By Tyler Wayne Patterson /// Web & Social Media Manager
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Have you ever found love—or at the least a hook up—from the Lewis & Clark Missed Connections Facebook page? I’m going to assume no. This makes me think the page has, ultimately, been a failure.
If you are a regular poster (or viewer) of LC Missed Connections, and it has never resulted in a romantic or sexual encounter, you’ve missed an opportunity. Otherwise, the site is nothing but a center for community-building jokes and flattery. Considering that platonic versions of the page have ceased to become nearly as popular, if the site doesn’t result in connecting students romantically or sexually, what is the point?
For those of you who have never heard of LC Missed Connections, the Facebook page is a space for students (or anyone, really) to anonymously submit “missed connections” about people they admire. The page’s posts range from traditional, Craigslist-style missed connections post—where the poster does not know the name of the person they desire—to friendly shoutouts of individuals or entire groups. The page has posted over 7,650 posts.
I was only the subject of one missed connection (I know, I’m surprised it has been just one, too). The posts don’t really lead to any connections; they’re fun and flattering, but that’s it.
Many posts are obviously written by the subject’s friends as a platonic way of boosting a friend’s self esteem. But too many of the more romantic or sexual posts are written by students who know the identity of the person they are writing about. If you regularly see the person that you are writing the missed connection about, or if you know their name, is it really a missed connection? If there is a spark, what is holding back the poster from approaching the postee?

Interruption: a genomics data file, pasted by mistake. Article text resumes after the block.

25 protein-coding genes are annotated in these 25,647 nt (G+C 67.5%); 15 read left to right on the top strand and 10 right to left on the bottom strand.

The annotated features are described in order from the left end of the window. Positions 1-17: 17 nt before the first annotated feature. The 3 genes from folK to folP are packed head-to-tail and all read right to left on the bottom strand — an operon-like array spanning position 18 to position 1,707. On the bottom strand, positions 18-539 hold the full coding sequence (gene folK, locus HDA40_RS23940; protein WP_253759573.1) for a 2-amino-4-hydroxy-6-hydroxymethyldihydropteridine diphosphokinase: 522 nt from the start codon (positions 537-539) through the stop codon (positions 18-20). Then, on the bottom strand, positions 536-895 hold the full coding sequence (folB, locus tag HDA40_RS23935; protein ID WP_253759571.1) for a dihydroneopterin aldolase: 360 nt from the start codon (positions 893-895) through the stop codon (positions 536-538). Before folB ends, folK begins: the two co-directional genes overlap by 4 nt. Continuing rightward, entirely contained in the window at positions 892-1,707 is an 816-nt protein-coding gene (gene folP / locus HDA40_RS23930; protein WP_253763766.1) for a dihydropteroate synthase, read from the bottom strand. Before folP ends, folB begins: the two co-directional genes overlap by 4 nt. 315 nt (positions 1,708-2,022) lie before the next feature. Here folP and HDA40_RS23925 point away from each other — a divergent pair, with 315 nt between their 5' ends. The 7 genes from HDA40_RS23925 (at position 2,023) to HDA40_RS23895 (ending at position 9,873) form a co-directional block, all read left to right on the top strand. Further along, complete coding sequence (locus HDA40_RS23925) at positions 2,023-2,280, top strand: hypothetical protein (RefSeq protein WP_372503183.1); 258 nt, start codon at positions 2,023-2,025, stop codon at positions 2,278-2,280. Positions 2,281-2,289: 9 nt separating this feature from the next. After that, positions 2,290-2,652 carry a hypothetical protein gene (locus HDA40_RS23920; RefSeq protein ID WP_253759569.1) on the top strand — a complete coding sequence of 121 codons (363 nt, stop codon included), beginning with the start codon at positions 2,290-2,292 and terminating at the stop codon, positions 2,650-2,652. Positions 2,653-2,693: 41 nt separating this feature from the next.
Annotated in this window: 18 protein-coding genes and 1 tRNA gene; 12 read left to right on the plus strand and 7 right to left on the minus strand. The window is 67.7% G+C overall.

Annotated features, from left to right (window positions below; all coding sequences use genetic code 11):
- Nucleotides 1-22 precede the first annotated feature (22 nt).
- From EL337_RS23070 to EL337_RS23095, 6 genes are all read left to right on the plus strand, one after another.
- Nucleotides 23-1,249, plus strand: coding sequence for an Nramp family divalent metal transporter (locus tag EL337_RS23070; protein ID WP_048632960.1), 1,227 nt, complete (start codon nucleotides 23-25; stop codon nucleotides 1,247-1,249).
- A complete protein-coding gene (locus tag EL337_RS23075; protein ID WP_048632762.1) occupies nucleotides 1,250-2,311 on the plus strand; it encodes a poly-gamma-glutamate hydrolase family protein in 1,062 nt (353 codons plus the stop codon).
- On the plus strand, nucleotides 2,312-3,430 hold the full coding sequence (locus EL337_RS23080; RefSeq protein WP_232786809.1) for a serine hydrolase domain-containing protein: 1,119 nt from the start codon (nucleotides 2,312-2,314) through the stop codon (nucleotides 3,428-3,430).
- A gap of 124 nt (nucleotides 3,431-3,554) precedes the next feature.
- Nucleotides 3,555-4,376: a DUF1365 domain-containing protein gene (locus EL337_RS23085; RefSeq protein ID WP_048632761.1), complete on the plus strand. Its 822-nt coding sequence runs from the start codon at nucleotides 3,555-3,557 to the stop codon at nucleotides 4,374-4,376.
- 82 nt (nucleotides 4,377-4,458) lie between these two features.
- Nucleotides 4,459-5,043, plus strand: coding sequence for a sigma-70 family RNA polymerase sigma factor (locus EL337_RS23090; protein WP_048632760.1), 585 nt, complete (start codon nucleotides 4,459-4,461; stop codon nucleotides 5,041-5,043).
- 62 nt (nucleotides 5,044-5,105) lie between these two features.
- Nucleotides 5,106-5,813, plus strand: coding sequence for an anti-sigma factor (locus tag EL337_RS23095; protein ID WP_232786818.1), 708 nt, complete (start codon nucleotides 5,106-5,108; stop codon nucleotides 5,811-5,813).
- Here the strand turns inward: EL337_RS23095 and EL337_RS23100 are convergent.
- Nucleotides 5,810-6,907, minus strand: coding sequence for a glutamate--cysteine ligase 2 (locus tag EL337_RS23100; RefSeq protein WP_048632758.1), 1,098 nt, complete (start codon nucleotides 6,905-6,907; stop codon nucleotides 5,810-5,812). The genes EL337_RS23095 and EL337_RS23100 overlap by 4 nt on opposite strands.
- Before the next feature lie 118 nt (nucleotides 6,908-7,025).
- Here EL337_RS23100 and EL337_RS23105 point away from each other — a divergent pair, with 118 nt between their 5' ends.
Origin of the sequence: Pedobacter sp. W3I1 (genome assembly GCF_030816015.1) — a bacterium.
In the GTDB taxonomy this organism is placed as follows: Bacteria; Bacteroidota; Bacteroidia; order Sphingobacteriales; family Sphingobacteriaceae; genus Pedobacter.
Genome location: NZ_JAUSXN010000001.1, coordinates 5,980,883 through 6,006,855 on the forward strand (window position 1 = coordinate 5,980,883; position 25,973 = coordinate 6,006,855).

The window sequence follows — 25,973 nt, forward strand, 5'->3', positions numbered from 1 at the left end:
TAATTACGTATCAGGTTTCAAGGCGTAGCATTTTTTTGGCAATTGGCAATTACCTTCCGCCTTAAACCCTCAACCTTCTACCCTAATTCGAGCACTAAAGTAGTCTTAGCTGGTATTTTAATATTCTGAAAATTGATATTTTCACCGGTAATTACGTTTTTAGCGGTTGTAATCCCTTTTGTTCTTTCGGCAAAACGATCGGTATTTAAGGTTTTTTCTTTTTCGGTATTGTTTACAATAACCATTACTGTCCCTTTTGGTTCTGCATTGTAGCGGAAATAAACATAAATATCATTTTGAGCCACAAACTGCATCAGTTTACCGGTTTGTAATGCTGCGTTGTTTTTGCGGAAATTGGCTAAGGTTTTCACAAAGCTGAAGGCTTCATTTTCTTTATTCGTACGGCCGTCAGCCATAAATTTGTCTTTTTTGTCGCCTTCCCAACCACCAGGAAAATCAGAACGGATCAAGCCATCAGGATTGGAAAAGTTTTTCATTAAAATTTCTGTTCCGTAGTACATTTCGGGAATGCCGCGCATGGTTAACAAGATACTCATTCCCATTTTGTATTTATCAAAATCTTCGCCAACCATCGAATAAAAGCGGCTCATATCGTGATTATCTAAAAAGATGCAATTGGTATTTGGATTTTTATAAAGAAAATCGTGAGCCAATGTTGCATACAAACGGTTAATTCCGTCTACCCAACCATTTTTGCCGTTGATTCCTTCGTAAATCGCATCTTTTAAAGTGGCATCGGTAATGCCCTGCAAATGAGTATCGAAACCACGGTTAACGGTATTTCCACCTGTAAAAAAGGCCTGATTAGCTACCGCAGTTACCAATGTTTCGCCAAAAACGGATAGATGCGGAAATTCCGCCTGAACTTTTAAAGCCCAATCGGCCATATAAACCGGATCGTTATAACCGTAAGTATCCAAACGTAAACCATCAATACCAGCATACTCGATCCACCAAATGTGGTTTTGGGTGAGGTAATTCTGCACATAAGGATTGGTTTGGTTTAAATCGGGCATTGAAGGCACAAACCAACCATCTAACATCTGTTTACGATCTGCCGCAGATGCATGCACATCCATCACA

I know the answer to these questions is obvious: the fear of rejection. That’s why Tinder has been so successful as a dating app. With Tinder, you are only matched with people after you both have identified a positive interest in the other user by swiping right on their picture.
You might think I’m reading too much into these posts. But there have been failed attempts at platonic versions of missed connections in the past. If you weren’t hoping to see a post about you from that cutie in your math class, you wouldn’t be on the Missed Connections page. You’d be on a LC shoutouts page.
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Love is inherently vulnerable. Successful relationships begin when you put yourself in vulnerable situations, and do better if you continue to safely place yourself out of your comfort zone. If you can’t muster up the courage to approach another person, you better stick to Tinder. But confidence is sexy, and if you can sense a spark, you might be pleasantly surprised by putting yourself out there.